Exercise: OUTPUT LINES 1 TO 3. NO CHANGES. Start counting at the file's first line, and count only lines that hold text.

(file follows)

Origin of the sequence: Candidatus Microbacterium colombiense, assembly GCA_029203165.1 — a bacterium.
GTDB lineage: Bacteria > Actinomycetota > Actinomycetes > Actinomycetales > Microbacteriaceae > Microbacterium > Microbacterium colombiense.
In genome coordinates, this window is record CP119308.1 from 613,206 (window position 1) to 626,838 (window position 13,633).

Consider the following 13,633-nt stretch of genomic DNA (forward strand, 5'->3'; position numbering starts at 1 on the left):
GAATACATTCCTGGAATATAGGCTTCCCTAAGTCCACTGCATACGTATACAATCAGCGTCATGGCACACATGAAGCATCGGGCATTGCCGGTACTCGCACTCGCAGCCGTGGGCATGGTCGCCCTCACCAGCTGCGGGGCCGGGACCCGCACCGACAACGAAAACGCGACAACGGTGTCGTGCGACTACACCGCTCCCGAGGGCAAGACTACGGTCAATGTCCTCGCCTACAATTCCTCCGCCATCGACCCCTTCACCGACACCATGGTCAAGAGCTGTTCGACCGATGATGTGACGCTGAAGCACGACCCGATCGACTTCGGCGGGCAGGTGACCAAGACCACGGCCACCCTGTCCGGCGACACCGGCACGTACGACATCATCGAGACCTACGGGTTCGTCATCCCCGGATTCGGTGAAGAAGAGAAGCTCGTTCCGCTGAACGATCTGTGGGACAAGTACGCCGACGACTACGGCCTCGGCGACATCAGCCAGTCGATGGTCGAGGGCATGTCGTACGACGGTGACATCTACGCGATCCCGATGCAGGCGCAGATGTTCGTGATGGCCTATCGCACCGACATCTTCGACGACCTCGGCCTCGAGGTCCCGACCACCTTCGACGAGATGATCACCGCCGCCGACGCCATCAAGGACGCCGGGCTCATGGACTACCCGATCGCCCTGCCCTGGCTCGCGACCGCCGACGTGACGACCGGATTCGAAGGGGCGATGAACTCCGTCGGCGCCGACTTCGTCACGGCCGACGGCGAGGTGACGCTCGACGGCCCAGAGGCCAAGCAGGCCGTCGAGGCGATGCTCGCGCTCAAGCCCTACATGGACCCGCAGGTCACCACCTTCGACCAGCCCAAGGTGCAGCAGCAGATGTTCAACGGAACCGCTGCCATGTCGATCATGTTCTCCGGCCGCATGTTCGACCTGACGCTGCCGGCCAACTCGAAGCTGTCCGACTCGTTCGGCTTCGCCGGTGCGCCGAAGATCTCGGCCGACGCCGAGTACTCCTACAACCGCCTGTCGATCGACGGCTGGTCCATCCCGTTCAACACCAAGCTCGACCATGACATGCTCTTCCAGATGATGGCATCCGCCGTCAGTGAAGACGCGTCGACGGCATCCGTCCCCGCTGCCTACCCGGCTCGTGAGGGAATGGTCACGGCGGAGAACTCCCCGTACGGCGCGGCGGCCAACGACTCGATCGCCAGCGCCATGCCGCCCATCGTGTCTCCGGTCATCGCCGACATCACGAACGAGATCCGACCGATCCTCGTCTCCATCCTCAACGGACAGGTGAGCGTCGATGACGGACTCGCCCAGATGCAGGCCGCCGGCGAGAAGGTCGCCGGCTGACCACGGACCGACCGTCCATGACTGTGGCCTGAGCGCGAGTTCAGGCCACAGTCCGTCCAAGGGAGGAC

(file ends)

Origin of the sequence: Candidatus Microbacterium colombiense, assembly GCA_029203165.1 — a bacterium.
GTDB lineage: Bacteria > Actinomycetota > Actinomycetes > Actinomycetales > Microbacteriaceae > Microbacterium > Microbacterium colombiense.
In genome coordinates, this window is record CP119308.1 from 613,206 (window position 1) to 626,838 (window position 13,633).